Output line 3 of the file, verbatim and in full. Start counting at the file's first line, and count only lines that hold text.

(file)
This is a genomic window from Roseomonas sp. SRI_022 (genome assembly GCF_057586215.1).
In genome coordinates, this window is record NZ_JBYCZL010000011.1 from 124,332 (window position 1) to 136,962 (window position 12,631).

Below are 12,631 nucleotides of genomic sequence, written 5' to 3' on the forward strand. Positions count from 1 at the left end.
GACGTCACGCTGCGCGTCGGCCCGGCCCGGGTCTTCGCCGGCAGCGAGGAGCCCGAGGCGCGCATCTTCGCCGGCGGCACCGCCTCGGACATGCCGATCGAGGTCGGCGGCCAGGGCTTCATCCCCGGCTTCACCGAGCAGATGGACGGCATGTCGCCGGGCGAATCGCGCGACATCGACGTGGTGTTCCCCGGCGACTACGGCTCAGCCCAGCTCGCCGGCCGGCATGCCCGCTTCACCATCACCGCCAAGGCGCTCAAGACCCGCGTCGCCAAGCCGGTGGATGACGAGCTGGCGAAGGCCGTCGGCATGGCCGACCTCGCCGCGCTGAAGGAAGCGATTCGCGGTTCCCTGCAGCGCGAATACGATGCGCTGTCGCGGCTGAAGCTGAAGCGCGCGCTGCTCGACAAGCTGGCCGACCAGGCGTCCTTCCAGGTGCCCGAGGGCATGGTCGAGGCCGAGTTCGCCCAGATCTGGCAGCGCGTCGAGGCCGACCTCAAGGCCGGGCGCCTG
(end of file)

Below are 12,631 nucleotides of genomic sequence, written 5' to 3' on the forward strand. Positions count from 1 at the left end.